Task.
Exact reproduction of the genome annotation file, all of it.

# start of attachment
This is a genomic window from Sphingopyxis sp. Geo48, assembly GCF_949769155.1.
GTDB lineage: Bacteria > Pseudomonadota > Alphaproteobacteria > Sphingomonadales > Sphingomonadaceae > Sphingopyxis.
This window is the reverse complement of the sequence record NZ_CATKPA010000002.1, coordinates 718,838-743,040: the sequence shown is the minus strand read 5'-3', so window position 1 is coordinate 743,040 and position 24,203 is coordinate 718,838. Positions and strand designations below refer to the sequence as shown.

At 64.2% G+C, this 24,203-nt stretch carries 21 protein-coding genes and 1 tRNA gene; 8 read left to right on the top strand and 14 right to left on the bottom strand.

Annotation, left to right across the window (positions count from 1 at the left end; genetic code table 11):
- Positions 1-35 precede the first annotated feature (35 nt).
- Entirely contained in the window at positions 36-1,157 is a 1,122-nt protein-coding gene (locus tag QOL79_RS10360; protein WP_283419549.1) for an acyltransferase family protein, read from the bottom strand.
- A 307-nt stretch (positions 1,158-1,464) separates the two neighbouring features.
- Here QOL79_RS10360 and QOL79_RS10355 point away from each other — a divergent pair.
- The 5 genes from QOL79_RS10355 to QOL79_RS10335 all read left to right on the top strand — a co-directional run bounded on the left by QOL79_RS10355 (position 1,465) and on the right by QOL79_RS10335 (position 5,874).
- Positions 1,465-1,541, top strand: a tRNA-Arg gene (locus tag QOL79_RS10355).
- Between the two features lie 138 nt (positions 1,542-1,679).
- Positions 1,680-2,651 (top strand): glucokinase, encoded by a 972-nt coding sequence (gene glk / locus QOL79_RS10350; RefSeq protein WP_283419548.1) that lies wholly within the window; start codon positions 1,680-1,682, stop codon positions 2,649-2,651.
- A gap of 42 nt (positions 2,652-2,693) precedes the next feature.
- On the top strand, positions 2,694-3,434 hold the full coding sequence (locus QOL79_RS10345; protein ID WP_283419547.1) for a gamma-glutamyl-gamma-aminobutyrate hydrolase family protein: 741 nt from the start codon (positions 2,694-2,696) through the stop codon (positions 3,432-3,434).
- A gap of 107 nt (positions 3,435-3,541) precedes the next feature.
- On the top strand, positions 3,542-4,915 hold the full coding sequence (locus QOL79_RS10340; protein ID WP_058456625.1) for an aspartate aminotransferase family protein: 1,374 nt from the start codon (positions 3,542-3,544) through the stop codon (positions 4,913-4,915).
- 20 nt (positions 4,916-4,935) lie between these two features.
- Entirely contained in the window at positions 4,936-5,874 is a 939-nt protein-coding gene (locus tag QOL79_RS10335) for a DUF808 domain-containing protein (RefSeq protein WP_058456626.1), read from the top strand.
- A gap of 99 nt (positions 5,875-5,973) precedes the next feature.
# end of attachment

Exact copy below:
This is a genomic window from Sphingopyxis sp. Geo48, assembly GCF_949769155.1.
GTDB lineage: Bacteria > Pseudomonadota > Alphaproteobacteria > Sphingomonadales > Sphingomonadaceae > Sphingopyxis.
This window is the reverse complement of the sequence record NZ_CATKPA010000002.1, coordinates 718,838-743,040: the sequence shown is the minus strand read 5'-3', so window position 1 is coordinate 743,040 and position 24,203 is coordinate 718,838. Positions and strand designations below refer to the sequence as shown.

At 64.2% G+C, this 24,203-nt stretch carries 21 protein-coding genes and 1 tRNA gene; 8 read left to right on the top strand and 14 right to left on the bottom strand.

Annotation, left to right across the window (positions count from 1 at the left end; genetic code table 11):
- Positions 1-35 precede the first annotated feature (35 nt).
- Entirely contained in the window at positions 36-1,157 is a 1,122-nt protein-coding gene (locus tag QOL79_RS10360; protein WP_283419549.1) for an acyltransferase family protein, read from the bottom strand.
- A 307-nt stretch (positions 1,158-1,464) separates the two neighbouring features.
- Here QOL79_RS10360 and QOL79_RS10355 point away from each other — a divergent pair.
- The 5 genes from QOL79_RS10355 to QOL79_RS10335 all read left to right on the top strand — a co-directional run bounded on the left by QOL79_RS10355 (position 1,465) and on the right by QOL79_RS10335 (position 5,874).
- Positions 1,465-1,541, top strand: a tRNA-Arg gene (locus tag QOL79_RS10355).
- Between the two features lie 138 nt (positions 1,542-1,679).
- Positions 1,680-2,651 (top strand): glucokinase, encoded by a 972-nt coding sequence (gene glk / locus QOL79_RS10350; RefSeq protein WP_283419548.1) that lies wholly within the window; start codon positions 1,680-1,682, stop codon positions 2,649-2,651.
- A gap of 42 nt (positions 2,652-2,693) precedes the next feature.
- On the top strand, positions 2,694-3,434 hold the full coding sequence (locus QOL79_RS10345; protein ID WP_283419547.1) for a gamma-glutamyl-gamma-aminobutyrate hydrolase family protein: 741 nt from the start codon (positions 2,694-2,696) through the stop codon (positions 3,432-3,434).
- A gap of 107 nt (positions 3,435-3,541) precedes the next feature.
- On the top strand, positions 3,542-4,915 hold the full coding sequence (locus QOL79_RS10340; protein ID WP_058456625.1) for an aspartate aminotransferase family protein: 1,374 nt from the start codon (positions 3,542-3,544) through the stop codon (positions 4,913-4,915).
- 20 nt (positions 4,916-4,935) lie between these two features.
- Entirely contained in the window at positions 4,936-5,874 is a 939-nt protein-coding gene (locus tag QOL79_RS10335) for a DUF808 domain-containing protein (RefSeq protein WP_058456626.1), read from the top strand.
- A gap of 99 nt (positions 5,875-5,973) precedes the next feature.